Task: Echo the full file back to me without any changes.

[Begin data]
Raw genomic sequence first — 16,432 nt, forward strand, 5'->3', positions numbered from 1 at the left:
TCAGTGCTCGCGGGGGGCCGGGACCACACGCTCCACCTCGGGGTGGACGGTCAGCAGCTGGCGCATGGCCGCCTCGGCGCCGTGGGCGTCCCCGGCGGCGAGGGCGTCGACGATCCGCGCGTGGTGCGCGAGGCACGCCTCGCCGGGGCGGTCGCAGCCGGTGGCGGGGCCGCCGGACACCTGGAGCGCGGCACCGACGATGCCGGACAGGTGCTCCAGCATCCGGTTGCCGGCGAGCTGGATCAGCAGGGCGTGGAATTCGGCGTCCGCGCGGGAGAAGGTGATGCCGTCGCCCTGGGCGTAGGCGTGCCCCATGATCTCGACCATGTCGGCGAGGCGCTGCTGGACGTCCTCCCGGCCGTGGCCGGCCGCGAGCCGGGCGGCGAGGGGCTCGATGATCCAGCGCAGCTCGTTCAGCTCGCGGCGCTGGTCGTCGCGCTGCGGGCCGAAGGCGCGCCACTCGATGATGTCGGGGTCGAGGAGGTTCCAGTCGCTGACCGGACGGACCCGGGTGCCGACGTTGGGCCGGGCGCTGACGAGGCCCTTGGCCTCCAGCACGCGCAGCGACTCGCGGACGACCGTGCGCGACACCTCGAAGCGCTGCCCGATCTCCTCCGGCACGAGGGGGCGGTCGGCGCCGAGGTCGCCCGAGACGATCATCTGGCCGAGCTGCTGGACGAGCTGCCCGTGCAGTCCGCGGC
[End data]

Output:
Raw genomic sequence first — 16,432 nt, forward strand, 5'->3', positions numbered from 1 at the left:
TCAGTGCTCGCGGGGGGCCGGGACCACACGCTCCACCTCGGGGTGGACGGTCAGCAGCTGGCGCATGGCCGCCTCGGCGCCGTGGGCGTCCCCGGCGGCGAGGGCGTCGACGATCCGCGCGTGGTGCGCGAGGCACGCCTCGCCGGGGCGGTCGCAGCCGGTGGCGGGGCCGCCGGACACCTGGAGCGCGGCACCGACGATGCCGGACAGGTGCTCCAGCATCCGGTTGCCGGCGAGCTGGATCAGCAGGGCGTGGAATTCGGCGTCCGCGCGGGAGAAGGTGATGCCGTCGCCCTGGGCGTAGGCGTGCCCCATGATCTCGACCATGTCGGCGAGGCGCTGCTGGACGTCCTCCCGGCCGTGGCCGGCCGCGAGCCGGGCGGCGAGGGGCTCGATGATCCAGCGCAGCTCGTTCAGCTCGCGGCGCTGGTCGTCGCGCTGCGGGCCGAAGGCGCGCCACTCGATGATGTCGGGGTCGAGGAGGTTCCAGTCGCTGACCGGACGGACCCGGGTGCCGACGTTGGGCCGGGCGCTGACGAGGCCCTTGGCCTCCAGCACGCGCAGCGACTCGCGGACGACCGTGCGCGACACCTCGAAGCGCTGCCCGATCTCCTCCGGCACGAGGGGGCGGTCGGCGCCGAGGTCGCCCGAGACGATCATCTGGCCGAGCTGCTGGACGAGCTGCCCGTGCAGTCCGCGGC